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Let love be a right, not a law
A reaction to Ishq ki Ijaazat…

In troubled times like these, when the law of land validates against our expressions of love, the members of the ruling government have expressed their homophobic view, where L.G.B.T.I.Q hate crimes are in the rise; Dev and Satya’s poetic & cinematic plea urges us to stand up and take notice of the love behind the closets.

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The film incites a ray of hope and soothes aching hearts. It pulls people out of shame and gives love a name. While mainstream stars fear of being stereotyped, Huma (Qureshi) has once again proved her mettle and has revealed the true artist in her, with this film. This comes after “Dedh Ishqiya” which had hints of bisexuality.

Huma will soon be remembered in the Indian film history as the actor who got India back to her roots. Indian culture has always accepted all sexualities – Homophobia is a Western concept.

It is but common that in the heat, when in pursuit of cinematic excellence, one does trip and engage in sleaze. The film, in such cases, ceases to mean what it was supposed to mean. Satya and Dev have done just the contrary. They have tugged the strings of poetry and cinema over the fabric of social sensitivity, thereby keeping the sense and the essence of the issue alive. It is worth an applause.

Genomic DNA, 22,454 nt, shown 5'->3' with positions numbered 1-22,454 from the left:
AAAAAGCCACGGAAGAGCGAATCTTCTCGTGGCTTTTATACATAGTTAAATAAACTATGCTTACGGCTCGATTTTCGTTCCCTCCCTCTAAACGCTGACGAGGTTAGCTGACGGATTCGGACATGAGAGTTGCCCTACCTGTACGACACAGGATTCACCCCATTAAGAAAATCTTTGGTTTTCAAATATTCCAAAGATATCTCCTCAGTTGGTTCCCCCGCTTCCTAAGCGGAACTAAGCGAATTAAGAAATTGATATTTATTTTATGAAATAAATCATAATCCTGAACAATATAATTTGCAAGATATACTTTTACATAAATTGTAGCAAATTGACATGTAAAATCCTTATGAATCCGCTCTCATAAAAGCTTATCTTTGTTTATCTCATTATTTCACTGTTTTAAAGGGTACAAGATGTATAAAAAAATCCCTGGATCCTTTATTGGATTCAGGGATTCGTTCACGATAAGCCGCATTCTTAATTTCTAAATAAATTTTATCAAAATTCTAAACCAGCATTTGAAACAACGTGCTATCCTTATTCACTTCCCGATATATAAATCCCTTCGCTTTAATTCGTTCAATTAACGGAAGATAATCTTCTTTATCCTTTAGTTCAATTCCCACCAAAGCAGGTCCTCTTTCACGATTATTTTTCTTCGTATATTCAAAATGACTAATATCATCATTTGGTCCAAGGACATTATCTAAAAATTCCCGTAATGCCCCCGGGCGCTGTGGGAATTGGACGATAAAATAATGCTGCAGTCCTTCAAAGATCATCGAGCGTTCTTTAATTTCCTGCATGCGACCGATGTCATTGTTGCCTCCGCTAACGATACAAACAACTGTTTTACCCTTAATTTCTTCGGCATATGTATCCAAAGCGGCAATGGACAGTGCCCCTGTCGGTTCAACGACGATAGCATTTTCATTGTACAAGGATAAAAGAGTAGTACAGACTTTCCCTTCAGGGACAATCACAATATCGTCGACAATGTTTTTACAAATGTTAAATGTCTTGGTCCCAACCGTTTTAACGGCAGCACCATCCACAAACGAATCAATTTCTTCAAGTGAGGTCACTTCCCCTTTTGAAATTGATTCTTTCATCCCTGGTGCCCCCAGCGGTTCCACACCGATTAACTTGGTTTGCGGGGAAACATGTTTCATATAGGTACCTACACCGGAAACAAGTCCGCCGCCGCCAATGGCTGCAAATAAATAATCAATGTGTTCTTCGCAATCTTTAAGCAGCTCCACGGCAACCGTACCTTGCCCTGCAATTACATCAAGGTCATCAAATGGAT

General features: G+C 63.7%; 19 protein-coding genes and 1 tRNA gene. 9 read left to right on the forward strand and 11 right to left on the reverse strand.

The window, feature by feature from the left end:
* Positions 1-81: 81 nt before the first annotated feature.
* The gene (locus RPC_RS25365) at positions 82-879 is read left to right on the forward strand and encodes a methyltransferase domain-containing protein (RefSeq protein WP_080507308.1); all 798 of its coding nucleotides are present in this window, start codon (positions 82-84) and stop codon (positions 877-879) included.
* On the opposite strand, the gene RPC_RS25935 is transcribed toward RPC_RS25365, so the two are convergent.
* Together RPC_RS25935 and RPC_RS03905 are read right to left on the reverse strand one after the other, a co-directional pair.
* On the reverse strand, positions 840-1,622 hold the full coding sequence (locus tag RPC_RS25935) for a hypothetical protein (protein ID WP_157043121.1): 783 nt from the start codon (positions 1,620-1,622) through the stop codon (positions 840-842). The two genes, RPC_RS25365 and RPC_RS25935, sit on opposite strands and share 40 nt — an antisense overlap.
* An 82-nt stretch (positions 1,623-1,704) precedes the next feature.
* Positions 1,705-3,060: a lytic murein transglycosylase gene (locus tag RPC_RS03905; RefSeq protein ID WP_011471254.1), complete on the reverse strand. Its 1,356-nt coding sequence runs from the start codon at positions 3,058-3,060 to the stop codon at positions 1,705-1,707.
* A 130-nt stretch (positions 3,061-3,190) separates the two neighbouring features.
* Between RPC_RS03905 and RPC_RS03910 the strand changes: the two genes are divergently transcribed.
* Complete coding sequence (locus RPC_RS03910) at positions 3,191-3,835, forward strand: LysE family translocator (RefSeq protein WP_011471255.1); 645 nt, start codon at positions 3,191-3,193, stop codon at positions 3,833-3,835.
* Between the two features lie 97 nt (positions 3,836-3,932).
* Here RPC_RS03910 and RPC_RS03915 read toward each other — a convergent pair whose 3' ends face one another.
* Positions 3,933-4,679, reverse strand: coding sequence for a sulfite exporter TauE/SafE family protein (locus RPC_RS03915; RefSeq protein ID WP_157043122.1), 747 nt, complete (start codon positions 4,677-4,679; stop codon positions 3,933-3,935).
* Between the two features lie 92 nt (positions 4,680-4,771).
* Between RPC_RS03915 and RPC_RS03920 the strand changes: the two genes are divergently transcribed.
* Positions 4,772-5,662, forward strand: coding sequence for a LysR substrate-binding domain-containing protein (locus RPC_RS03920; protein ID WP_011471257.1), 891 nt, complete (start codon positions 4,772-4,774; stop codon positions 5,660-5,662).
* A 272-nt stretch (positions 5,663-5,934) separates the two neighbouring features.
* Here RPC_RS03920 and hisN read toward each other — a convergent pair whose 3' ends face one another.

Some feel that taking on to the streets, shouting slogans is the only form of activism. I disagree. ART IS THE PUREST FORM OF ACTIVISM and one needs to watch this video to understand what I mean.

There came films, there came poetry… They loved, they made love, and was born POELM.

A part of the world sees the LGBTIQ merely as sexual beings. This film humanizes us, it opens the window to the closets, and it shows that our love is no different. If it was not for the opposition our love stories will be any other love story, with the same set of challenges and the same set of acceptance as everyone else. No more the “other”. We are just as normal as normal could be.

– Harish Iyer, equal rights activist, the only Indian national to be listed in the World Pride Powerlist 2013, a list of the 100 most influential LGBT persons.